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We need to talk about the artificial womb

Elizabeth Chloe Romanis

Progress Educational Trust

21 October 2019

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[BioNews, London]

This week, researchers based at the University of Technology in Eindhoven announced they had received Horizon 2020 funding to build their artificial womb prototype. This follows the news, in 2017 and again in 2019, of successful animal testing of artificial womb prototypes, named the Biobag and the EVE Platform, in the USA and Australia. This latest development towards the artificial womb improves the prospects of the technology coming to fruition. The race to develop the artificial womb is on!

Artificial womb technology is sought after as a means of circumventing the inherent limitations and problems of neonatal intensive care. Around one in 13 pregnancies in the UK are delivered prematurely, and a significant number of preterm babies require intensive care. The prospects for premature neonates have improved over the last few decades thanks to developments in mechanical ventilation and substances that help babies' lungs better receive oxygen. However, babies born at or below 24 weeks are still unlikely to survive, and those born before 26 weeks are at risk of serious long-term health problems.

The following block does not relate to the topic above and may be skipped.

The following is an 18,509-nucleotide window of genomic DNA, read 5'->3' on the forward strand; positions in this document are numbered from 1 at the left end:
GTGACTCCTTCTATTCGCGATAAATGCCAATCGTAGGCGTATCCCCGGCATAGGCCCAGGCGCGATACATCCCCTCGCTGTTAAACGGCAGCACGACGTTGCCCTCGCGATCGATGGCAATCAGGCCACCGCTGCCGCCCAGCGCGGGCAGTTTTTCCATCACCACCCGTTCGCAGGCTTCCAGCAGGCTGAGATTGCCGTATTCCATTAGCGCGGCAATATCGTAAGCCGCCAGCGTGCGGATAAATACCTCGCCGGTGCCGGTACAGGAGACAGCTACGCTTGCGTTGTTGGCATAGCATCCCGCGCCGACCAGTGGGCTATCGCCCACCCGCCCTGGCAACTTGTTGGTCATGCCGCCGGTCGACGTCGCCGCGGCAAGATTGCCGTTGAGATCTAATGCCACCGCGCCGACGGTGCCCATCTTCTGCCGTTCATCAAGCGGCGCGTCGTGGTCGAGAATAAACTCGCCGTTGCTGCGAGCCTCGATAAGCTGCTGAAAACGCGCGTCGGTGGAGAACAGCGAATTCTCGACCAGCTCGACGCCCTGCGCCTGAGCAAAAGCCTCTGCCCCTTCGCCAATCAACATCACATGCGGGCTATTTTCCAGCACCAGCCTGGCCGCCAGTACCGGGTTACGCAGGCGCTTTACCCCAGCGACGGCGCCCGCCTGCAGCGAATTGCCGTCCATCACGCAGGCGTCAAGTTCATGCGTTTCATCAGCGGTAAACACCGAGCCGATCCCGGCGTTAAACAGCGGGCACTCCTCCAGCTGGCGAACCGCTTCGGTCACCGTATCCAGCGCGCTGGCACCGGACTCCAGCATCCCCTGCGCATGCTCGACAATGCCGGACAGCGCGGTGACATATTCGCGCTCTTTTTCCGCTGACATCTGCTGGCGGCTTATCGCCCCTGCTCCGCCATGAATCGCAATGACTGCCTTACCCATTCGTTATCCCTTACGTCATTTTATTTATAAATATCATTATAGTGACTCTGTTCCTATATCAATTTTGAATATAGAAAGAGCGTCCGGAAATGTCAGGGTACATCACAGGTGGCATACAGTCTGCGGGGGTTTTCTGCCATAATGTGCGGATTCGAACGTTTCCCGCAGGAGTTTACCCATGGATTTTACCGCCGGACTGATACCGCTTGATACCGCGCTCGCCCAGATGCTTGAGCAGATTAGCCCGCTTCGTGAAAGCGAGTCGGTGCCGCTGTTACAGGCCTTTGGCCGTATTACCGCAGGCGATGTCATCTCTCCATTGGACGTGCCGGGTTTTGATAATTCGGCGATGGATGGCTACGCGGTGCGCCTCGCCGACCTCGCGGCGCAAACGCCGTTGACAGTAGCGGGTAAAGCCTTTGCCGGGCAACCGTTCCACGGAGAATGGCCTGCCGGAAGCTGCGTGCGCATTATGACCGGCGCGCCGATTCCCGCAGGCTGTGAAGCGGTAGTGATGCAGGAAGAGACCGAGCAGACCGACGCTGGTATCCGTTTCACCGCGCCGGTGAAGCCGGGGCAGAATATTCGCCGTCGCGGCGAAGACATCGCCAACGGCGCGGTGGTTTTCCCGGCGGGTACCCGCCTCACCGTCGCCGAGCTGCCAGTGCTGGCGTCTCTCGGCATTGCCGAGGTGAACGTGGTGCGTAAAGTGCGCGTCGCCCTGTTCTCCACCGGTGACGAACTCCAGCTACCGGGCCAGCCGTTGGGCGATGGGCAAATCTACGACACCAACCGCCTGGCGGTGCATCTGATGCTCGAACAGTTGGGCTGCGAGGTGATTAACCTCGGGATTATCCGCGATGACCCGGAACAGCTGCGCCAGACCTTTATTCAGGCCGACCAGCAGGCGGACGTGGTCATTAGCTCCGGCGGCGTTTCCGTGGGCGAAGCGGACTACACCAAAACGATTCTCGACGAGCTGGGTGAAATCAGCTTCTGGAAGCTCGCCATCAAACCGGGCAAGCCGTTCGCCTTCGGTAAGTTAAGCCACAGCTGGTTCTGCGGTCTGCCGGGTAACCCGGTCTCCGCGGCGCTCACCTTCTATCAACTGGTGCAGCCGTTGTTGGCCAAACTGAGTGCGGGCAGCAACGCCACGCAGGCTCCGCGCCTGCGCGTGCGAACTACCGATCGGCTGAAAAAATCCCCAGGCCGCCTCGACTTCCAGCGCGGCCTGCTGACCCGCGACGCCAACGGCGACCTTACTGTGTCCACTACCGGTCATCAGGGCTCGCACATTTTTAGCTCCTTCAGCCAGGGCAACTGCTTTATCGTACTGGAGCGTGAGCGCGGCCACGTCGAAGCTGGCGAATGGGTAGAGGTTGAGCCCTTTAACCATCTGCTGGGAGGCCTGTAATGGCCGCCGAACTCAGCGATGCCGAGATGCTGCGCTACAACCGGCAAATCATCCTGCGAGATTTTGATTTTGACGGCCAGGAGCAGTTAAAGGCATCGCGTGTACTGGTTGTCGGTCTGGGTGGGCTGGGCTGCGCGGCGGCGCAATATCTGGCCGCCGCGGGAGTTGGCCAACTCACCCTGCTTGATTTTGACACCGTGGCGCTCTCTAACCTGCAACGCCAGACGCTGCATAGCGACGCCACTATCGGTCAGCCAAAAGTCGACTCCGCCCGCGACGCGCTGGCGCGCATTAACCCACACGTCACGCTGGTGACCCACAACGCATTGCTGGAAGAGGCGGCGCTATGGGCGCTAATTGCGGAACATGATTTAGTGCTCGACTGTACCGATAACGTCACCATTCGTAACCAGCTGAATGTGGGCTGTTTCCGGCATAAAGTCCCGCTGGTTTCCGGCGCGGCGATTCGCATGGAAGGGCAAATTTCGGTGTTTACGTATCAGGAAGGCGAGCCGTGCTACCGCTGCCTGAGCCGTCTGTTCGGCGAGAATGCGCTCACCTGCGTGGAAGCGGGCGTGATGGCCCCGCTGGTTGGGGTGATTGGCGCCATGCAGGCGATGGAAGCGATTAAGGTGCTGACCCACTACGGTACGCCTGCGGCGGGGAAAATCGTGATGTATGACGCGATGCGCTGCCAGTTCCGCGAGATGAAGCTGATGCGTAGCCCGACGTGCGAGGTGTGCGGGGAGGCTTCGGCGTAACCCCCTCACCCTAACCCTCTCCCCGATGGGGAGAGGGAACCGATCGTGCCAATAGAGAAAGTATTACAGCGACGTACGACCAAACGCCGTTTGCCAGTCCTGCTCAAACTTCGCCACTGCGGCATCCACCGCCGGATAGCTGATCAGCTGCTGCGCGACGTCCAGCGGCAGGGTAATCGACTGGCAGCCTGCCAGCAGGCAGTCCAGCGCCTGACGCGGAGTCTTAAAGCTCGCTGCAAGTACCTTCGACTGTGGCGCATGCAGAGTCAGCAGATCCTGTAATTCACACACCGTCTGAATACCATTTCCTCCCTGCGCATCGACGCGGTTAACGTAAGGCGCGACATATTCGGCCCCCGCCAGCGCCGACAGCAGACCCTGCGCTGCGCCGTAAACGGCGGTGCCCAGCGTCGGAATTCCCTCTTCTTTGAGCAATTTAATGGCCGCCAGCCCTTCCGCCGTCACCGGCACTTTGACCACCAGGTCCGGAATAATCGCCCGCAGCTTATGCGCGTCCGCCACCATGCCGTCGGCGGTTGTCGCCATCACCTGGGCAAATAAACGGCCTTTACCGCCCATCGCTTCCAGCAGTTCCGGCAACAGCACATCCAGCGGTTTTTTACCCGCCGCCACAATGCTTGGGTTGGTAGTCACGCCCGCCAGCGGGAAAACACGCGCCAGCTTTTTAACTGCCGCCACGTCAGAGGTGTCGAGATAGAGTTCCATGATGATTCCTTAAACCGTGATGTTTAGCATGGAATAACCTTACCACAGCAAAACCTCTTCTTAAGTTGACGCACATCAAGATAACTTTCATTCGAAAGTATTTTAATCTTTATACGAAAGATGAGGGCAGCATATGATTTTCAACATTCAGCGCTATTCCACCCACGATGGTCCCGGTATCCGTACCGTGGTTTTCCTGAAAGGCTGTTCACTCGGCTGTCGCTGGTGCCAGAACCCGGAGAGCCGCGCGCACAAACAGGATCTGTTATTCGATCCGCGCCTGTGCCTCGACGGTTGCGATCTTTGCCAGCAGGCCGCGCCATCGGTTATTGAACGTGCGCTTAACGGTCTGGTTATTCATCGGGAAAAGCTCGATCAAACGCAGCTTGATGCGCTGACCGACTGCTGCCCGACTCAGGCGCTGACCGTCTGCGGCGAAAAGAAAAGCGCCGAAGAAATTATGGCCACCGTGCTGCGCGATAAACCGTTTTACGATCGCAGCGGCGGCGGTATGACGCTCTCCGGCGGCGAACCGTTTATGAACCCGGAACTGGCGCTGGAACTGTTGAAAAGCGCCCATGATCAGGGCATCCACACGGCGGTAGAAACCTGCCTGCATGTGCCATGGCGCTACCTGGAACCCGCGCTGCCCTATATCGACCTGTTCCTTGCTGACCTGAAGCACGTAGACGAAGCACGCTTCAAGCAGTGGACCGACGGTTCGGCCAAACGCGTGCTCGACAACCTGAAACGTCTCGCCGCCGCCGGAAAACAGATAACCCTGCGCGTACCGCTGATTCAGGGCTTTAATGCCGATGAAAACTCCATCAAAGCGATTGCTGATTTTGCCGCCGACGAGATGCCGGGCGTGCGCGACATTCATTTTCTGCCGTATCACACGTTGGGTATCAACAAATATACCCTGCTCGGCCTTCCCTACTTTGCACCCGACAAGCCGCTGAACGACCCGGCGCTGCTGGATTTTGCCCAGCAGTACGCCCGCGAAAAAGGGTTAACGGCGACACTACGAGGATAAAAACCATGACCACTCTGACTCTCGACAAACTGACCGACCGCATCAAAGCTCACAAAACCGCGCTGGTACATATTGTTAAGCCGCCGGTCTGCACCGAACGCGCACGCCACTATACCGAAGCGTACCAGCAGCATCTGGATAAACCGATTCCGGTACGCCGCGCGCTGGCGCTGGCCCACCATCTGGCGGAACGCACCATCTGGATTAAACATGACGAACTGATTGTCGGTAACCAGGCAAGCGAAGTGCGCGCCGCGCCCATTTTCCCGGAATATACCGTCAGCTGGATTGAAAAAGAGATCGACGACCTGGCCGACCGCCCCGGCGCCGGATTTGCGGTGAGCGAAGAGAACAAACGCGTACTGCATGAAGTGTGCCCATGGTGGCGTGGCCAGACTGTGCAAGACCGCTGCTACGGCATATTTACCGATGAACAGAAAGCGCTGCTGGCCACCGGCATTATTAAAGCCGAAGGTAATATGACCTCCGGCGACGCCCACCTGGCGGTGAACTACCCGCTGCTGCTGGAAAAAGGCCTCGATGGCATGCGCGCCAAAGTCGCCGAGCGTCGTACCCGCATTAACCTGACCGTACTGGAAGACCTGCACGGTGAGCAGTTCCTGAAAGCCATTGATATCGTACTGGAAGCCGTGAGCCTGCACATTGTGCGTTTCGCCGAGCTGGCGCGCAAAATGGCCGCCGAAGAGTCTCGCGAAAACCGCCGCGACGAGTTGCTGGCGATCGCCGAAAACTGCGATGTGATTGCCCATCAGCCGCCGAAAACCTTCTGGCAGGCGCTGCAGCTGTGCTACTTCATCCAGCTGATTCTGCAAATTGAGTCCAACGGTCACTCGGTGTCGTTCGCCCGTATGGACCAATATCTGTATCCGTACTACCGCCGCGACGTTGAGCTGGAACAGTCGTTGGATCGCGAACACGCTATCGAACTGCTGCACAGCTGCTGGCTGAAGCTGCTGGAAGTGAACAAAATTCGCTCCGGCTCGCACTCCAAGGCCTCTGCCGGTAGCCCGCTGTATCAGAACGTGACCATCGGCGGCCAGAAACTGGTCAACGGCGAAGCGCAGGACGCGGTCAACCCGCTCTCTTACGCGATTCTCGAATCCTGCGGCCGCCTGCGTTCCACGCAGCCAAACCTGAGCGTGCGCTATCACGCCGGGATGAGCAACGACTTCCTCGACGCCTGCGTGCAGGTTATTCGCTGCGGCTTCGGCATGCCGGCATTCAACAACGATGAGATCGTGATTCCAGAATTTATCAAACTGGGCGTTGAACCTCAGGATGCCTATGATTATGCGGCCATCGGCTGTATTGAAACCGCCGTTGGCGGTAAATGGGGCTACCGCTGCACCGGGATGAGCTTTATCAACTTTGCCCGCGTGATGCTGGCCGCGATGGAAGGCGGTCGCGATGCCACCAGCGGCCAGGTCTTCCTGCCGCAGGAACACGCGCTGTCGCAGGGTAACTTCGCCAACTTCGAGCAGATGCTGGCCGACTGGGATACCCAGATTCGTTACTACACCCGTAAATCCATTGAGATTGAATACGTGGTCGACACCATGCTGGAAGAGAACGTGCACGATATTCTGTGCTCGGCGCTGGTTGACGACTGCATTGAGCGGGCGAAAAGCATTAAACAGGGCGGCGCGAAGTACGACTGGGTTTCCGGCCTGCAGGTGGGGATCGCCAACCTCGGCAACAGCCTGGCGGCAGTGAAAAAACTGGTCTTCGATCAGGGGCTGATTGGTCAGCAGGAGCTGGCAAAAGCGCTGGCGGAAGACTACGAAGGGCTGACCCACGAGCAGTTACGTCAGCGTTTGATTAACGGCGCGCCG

Neonatal intensive care only supports babies that are born functionally mature enough to withstand ventilation, so intensive care appears to have reached a natural limit at 22 weeks. Before this point a fetus usually has not developed solid lungs, so they cannot be assisted. There are also common complications associated with the interventions given in intensive care – in particular damage to the babies' lungs from ventilation and infections from feeding tubes. 

The artificial womb marks a shift in approach to treating preterms: away from intrusive attempts to provide mechanical assistance to a preterm struggling to sustain itself and towards attempting to support development by continuing gestation extra uterum. The devices being created endeavour to better mimic the environment of the uterus by sealing the preterm in amniotic fluid, administering essential nutrients through a cannula emulating an umbilical cord and using an oxygenator to assist the preterm in maintaining its own heartbeat. By providing the conditions for gestation, the preterm is able to continue growing and maturing as if the pregnancy had not ended.

It is thought that this approach could almost eliminate deaths due to prematurity (because they are not subject to the same constraints of lung maturity), and prevent the occurrence of the long-term health problems caused by common complications in neonatal intensive care. The artificial womb is also a welcome development to avoid parent(s) experiencing the devastation that often results from preterm birth. In addition, the technology could also save the lives (and health) of pregnant people by taking over gestation if pregnancy becomes dangerous. 

In the future, artificial wombs could enable gestation to become a reproductive choice, by potentially allowing people to choose how long they want to be pregnant for. It might even come to be seen as an alternative fertility treatment, alongside uterus transplants and surrogacy, for persons unable to carry a full pregnancy. At this point these benefits are all speculative – but it is easy to see why scientists are so keen to develop this technology.